Appendix I: Primer on Derivatives Markets36
58. A derivative is a transaction that is designed to create price exposure, and thereby transfer risk, by having its value determined—or derived—from the value of an underlying commodity, security, index, rate or event. Unlike stocks, bonds and bank loans, derivatives generally do not involve the transfer of a title or principal, and thus can be thought of as creating pure price exposure, by linking their value to a notional amount or principal of the underlying item.
59. A forward contract is the simplest and perhaps oldest form of a derivative contract. This term is used in OTC financial instrument markets to mean the obligation to buy or borrow (sell or lend) a specified quantity of a specified item at a specified price or rate at a specified time in the future. A forward contract on foreign currency might involve party A buying (and party B selling) 1,000,000 Euros for U.S. dollars at US$1.3605 on December 1, 2010. A forward rate agreement on interest rates might involve party A borrowing (party B lending) US$1,000,000 for three months (91 days) at a 2.85 percent annual rate beginning December 1, 2010. Alternatively, there is a forward markets for U.S. Treasury securities, known as the “when-issued” market, in which the forward specifies delivery following the auction of new securities notes and bonds. Under the Commodity Exchange Act, a forward contract is a cash transaction common in many industries, including commodity merchandising, in which a commercial buyer and seller agree upon delivery of a specified quality and quantity of goods at a specified future date. Terms may be more “personalized” than is the case with standardized exchange traded futures contracts (i.e., delivery time and amount are as determined between seller and buyer). A price may be agreed upon in advance, or there may be agreement that the price will be determined at the time of delivery.
60. Exchange traded futures contracts, are highly standardized and cleared through clearing houses. The futures contracts traded are so standardized that they are fungible or fully substitutable one for another on the exchange listing the contract. This enhances liquidity and facilitates trading by allowing a purchase and sale to fully offset one another.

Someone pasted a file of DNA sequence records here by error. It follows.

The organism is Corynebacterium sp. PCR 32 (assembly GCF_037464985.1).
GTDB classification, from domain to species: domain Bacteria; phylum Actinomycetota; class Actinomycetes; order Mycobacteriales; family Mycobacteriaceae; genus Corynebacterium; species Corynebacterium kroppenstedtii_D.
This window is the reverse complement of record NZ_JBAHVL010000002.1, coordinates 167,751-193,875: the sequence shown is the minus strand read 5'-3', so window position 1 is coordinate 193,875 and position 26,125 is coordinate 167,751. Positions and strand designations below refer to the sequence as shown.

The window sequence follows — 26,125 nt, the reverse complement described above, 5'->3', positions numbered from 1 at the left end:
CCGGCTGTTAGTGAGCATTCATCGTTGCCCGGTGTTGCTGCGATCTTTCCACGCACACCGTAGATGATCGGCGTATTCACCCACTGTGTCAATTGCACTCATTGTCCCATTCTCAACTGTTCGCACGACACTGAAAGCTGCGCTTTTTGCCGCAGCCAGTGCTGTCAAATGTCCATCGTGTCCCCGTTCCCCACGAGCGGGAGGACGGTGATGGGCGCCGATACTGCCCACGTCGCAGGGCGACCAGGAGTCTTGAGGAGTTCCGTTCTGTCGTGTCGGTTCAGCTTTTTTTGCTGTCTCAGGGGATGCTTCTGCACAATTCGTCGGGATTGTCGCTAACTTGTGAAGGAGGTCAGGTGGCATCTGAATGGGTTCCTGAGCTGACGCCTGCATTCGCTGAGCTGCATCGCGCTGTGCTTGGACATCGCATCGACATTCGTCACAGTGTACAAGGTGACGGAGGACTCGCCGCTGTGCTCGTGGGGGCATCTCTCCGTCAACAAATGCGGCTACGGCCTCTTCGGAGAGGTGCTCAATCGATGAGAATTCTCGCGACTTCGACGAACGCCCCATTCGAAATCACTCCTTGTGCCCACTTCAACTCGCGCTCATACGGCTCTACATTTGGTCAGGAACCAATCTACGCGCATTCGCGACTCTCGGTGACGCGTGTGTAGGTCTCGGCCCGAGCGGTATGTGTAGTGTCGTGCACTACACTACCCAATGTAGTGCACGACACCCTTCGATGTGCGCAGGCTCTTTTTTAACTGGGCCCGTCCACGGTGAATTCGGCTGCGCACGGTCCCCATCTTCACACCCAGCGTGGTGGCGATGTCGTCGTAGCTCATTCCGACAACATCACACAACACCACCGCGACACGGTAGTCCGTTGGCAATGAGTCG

61. In contrast to OTC traded forwards, the trading in exchange “pits” or on their electronic order matching platforms is public and multilateral. Trading in traditional pits involves the very public statement of bid and offer prices known as “open outcry.” Open outcry is not only public, but also multilateral because all market participants can hit a bid, lift an offer, or raise or lower the quote. In this environment, all market participants can observe the bid, offer and execution prices and thereby know whether the prices they are agreeing to are the best prevailing market prices.
62. Clearing houses are used to clear all exchange-traded futures and options contracts. Trades from the exchange are reported to the clearing house, and the contracts are written anew between traders and the clearing house, or novated, so that the clearing house becomes the counterparty to every contract. In a novation, two parties terminate the contract between them, and one of the parties enters into a new contract on identical terms with a new counterparty. In this manner, the clearing house assumes the credit risk of every contract traded on the exchange. While the clearing house directly ‘faces off’ with only clearing members, in doing so it provides a high quality credit guarantee on the financial performance of the derivatives contracts that it clears. Instead of having to perform a credit evaluation of every actual and potential trading partner, the futures trader has only to evaluate the creditworthiness of the clearing house and the clearing member handling the trader’s futures brokerage account, and in the case of U.S. futures exchanges, the clearing houses are all considered highly creditworthy and have never failed to pay funds due its clearing members.